Tropical depression may form from system off Africa; Nigel forecast to weaken

Bill Kearney, Robin Webb and Angie DiMichele, South Florida Sun Sentinel on

Published in Weather News

Hurricane Nigel has “likely reached its peak intensity,” National Hurricane Center forecasters said Wednesday, as attention turns to a system off Africa that is likely to become a tropical depression late this week or weekend.

Forecasters also have their eyes on a low that may form off Florida’s east coast and cause heavy rainfall and flooding this week in South Florida before moving north.

Nigel was holding steady as a Category 2 hurricane early Wednesday with maximum sustained winds of 100 mph.

As of 5 a.m. Wednesday, Nigel was about 590 miles east-northeast of Bermuda, moving northwest at 16 mph. Hurricane-force winds extend outward up to 60 miles from Nigel’s center and tropical-storm-force winds extend outward up to 160 miles.

Swells from the storm will affect Bermuda for the next few days, causing potentially dangerous surf and rip currents.

Nigel currently poses no threat to land and could begin gradually weakening Thursday and be a post-tropical cyclone by Friday, forecasters said.


In addition to Nigel, forecasters also are monitoring a non-tropical area of low pressure that is forecast to form east of Florida late this week. Non-tropical means the mechanics of the system are more like what we’d expect in winter.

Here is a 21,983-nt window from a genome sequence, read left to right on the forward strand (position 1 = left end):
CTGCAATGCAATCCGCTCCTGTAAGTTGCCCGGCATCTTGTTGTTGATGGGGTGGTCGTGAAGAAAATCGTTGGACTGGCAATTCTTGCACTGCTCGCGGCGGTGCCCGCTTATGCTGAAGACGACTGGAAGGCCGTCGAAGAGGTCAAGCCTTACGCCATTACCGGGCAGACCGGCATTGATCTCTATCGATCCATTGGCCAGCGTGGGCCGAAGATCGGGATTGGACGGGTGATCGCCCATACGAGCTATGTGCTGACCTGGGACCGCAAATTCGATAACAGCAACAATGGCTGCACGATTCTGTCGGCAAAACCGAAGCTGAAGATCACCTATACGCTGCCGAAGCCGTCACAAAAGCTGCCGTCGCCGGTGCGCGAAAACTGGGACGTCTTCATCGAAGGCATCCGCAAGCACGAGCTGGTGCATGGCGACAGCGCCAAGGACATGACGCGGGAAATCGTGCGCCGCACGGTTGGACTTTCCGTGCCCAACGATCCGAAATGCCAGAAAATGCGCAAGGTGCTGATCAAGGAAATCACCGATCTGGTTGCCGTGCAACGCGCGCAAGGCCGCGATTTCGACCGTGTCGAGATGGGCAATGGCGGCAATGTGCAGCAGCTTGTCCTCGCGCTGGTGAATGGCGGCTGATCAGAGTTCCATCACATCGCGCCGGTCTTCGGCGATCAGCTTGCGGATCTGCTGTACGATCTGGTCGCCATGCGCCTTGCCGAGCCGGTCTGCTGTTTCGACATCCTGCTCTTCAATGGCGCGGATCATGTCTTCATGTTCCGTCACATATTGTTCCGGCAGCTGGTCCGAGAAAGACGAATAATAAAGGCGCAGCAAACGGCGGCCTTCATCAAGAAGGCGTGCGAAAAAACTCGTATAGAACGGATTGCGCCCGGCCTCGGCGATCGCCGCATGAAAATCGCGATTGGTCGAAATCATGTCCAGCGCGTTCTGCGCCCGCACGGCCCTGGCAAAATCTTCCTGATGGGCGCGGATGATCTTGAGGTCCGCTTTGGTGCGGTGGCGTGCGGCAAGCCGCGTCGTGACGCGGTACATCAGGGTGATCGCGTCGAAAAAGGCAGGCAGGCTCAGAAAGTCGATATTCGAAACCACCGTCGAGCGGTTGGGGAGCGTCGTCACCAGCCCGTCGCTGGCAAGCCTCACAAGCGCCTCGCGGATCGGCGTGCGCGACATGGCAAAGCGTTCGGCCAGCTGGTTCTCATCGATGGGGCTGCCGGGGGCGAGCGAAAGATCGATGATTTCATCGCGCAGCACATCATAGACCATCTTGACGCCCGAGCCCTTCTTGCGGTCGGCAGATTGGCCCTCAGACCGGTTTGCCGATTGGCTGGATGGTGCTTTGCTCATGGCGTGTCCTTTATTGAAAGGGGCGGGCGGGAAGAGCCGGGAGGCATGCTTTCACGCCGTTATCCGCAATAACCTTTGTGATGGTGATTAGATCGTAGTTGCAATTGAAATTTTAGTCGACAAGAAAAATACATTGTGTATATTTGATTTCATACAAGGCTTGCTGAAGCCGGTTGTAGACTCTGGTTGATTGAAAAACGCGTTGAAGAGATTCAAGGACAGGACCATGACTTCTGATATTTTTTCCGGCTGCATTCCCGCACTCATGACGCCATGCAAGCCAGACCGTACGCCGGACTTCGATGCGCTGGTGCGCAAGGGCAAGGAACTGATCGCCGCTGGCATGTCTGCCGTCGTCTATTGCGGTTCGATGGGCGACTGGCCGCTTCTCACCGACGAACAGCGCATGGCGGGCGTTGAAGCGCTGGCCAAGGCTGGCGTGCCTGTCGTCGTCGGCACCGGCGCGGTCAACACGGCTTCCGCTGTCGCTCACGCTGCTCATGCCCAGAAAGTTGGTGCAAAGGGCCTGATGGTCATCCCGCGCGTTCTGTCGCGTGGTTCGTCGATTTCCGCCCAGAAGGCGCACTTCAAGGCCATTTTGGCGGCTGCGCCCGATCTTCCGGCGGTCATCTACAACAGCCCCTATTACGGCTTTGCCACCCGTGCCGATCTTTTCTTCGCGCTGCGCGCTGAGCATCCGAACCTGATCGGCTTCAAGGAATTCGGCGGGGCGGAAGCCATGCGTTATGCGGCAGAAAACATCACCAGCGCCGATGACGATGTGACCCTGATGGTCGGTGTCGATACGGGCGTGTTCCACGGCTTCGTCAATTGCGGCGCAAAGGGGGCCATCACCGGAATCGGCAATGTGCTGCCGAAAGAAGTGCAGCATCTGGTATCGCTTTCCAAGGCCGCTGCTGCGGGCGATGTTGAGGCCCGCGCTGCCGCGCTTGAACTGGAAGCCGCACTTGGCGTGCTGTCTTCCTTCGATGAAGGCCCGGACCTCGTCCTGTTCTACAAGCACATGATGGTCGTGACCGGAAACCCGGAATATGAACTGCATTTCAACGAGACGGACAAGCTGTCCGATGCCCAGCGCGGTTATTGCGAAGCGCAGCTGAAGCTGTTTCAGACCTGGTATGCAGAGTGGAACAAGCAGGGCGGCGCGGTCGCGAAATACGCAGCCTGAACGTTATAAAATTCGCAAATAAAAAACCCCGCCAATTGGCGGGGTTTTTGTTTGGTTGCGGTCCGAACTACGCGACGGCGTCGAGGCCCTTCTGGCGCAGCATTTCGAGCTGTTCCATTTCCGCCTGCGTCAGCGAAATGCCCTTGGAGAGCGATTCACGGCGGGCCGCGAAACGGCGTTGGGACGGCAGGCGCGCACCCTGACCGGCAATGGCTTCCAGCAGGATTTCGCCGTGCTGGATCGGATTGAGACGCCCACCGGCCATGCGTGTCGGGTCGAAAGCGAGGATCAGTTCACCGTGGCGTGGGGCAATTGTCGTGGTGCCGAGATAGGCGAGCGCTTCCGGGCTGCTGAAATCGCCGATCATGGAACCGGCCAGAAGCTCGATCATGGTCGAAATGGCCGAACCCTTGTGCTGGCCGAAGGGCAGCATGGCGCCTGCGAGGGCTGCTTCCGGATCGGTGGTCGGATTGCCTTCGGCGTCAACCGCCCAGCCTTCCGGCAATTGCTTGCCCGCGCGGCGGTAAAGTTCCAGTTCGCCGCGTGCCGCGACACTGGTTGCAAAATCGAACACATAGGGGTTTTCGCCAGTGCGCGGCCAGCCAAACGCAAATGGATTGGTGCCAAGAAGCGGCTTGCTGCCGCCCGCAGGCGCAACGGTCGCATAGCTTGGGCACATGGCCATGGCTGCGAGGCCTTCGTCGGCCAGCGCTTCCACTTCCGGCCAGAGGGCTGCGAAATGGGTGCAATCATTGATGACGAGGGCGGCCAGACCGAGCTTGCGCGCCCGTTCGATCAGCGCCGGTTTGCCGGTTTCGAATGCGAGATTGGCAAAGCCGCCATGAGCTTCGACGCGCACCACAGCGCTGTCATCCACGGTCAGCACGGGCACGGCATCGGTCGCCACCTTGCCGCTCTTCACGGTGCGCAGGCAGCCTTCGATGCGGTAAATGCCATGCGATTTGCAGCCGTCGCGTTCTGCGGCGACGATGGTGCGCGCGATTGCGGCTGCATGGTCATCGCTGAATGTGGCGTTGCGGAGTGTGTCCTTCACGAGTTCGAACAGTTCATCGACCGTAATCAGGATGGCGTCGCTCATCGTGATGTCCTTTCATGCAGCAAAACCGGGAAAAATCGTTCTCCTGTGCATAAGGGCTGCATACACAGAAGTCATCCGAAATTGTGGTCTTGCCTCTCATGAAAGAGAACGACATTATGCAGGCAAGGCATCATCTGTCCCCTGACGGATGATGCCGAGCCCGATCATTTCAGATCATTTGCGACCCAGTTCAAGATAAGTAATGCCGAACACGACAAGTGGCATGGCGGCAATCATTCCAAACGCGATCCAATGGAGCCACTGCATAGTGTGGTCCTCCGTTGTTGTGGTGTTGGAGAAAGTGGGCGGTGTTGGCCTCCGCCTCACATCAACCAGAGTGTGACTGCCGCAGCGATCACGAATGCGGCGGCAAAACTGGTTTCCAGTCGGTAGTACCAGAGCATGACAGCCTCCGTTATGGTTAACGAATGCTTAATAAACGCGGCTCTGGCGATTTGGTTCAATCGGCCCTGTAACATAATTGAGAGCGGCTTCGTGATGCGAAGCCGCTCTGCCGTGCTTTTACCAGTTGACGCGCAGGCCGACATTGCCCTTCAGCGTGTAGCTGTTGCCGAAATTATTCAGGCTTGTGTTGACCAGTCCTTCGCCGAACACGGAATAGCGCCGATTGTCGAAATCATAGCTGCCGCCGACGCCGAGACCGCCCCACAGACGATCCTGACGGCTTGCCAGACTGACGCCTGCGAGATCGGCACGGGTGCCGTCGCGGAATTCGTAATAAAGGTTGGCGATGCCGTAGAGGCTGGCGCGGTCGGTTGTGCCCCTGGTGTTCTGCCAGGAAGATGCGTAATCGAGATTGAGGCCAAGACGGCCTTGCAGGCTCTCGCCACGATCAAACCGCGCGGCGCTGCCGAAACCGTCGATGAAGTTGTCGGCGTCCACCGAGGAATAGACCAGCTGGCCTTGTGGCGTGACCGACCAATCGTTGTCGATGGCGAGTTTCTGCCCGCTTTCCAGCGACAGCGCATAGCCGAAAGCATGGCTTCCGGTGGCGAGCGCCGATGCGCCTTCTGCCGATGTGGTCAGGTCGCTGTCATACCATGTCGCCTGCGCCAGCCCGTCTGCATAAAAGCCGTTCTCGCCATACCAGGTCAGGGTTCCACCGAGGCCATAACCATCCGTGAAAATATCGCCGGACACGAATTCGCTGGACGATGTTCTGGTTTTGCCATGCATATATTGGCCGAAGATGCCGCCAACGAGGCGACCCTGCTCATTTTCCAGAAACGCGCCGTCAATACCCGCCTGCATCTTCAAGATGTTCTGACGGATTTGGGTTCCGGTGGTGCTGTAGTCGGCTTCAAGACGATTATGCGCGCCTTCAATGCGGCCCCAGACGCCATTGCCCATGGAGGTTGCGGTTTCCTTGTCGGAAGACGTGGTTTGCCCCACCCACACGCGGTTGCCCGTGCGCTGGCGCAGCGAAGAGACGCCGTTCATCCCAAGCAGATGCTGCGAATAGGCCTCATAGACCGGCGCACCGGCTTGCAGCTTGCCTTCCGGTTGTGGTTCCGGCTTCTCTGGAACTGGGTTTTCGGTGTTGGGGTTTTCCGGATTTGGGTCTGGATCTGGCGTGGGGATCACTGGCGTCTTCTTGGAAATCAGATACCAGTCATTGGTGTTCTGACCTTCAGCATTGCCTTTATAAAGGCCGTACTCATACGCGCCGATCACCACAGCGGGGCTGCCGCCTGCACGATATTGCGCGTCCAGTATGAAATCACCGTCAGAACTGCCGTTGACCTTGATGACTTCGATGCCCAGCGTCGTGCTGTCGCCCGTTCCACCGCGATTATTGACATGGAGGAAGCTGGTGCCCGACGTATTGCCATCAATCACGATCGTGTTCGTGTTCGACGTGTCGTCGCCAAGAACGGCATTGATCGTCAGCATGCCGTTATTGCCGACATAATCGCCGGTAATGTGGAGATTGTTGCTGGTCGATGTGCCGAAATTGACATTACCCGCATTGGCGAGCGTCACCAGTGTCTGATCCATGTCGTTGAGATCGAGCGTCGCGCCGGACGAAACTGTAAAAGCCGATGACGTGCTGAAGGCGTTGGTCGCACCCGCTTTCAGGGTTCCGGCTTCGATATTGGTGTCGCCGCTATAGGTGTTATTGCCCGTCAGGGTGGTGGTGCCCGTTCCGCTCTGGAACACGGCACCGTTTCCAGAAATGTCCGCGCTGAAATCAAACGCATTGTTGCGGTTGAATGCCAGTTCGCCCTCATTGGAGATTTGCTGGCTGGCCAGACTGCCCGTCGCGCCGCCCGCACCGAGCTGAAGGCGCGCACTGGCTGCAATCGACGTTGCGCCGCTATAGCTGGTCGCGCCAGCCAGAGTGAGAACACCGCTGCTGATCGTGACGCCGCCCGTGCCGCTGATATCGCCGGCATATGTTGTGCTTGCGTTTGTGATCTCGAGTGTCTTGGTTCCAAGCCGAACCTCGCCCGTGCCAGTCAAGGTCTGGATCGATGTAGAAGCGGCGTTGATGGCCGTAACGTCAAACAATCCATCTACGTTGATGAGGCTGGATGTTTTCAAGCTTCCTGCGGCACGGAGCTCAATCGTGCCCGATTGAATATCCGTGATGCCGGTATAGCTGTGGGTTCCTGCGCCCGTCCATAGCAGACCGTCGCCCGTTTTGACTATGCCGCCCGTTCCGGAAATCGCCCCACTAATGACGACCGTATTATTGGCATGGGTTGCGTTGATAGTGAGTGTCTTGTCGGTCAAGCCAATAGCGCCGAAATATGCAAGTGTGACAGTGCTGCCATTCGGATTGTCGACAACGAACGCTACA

As a result of the offshore low, South Florida will be increasingly stormy as the week continues, said National Weather Service meteorologist Robert Garcia on Tuesday. Once the low moves north, there could be a drying trend for the weekend.

“The big thing we’ll need to watch through the week is a chance of heavy rainfall and maybe even flooding, and strong wind gusts from the thunderstorms that could develop,” Garcia said. Flooding could occur through Friday, he said.

The National Weather Service forecasts hazardous marine conditions off Palm Beach and Broward counties on Friday, and extending to Miami Dade County waters on Saturday. Those conditions include sustained winds of 20 to 33 knots and seas equal or greater than 7 feet. These are considered hazardous conditions for small craft.


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